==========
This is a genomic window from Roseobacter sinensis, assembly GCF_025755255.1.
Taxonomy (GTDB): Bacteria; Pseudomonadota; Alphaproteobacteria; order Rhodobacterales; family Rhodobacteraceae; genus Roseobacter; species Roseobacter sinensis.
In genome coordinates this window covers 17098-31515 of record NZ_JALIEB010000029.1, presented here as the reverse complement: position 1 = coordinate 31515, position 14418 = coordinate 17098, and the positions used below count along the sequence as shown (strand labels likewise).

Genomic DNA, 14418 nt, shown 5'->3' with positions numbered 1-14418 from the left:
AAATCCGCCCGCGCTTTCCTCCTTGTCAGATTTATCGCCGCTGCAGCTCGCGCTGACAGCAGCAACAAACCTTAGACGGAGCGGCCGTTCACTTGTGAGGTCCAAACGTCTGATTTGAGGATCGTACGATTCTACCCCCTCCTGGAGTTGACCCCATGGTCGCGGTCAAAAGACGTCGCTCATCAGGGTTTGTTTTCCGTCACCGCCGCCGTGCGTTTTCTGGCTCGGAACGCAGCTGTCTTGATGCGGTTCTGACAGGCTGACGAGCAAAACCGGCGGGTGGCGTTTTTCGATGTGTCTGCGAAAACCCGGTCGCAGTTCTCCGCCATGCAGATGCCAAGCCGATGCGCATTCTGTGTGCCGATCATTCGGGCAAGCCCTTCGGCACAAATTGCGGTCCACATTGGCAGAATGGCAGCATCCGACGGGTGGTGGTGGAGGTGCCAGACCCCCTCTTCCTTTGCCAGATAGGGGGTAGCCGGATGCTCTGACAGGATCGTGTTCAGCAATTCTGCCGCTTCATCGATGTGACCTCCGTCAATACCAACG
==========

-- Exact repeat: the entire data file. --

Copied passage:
This is a genomic window from Roseobacter sinensis, assembly GCF_025755255.1.
Taxonomy (GTDB): Bacteria; Pseudomonadota; Alphaproteobacteria; order Rhodobacterales; family Rhodobacteraceae; genus Roseobacter; species Roseobacter sinensis.
In genome coordinates this window covers 17098-31515 of record NZ_JALIEB010000029.1, presented here as the reverse complement: position 1 = coordinate 31515, position 14418 = coordinate 17098, and the positions used below count along the sequence as shown (strand labels likewise).

Genomic DNA, 14418 nt, shown 5'->3' with positions numbered 1-14418 from the left:
AAATCCGCCCGCGCTTTCCTCCTTGTCAGATTTATCGCCGCTGCAGCTCGCGCTGACAGCAGCAACAAACCTTAGACGGAGCGGCCGTTCACTTGTGAGGTCCAAACGTCTGATTTGAGGATCGTACGATTCTACCCCCTCCTGGAGTTGACCCCATGGTCGCGGTCAAAAGACGTCGCTCATCAGGGTTTGTTTTCCGTCACCGCCGCCGTGCGTTTTCTGGCTCGGAACGCAGCTGTCTTGATGCGGTTCTGACAGGCTGACGAGCAAAACCGGCGGGTGGCGTTTTTCGATGTGTCTGCGAAAACCCGGTCGCAGTTCTCCGCCATGCAGATGCCAAGCCGATGCGCATTCTGTGTGCCGATCATTCGGGCAAGCCCTTCGGCACAAATTGCGGTCCACATTGGCAGAATGGCAGCATCCGACGGGTGGTGGTGGAGGTGCCAGACCCCCTCTTCCTTTGCCAGATAGGGGGTAGCCGGATGCTCTGACAGGATCGTGTTCAGCAATTCTGCCGCTTCATCGATGTGACCTCCGTCAATACCAACG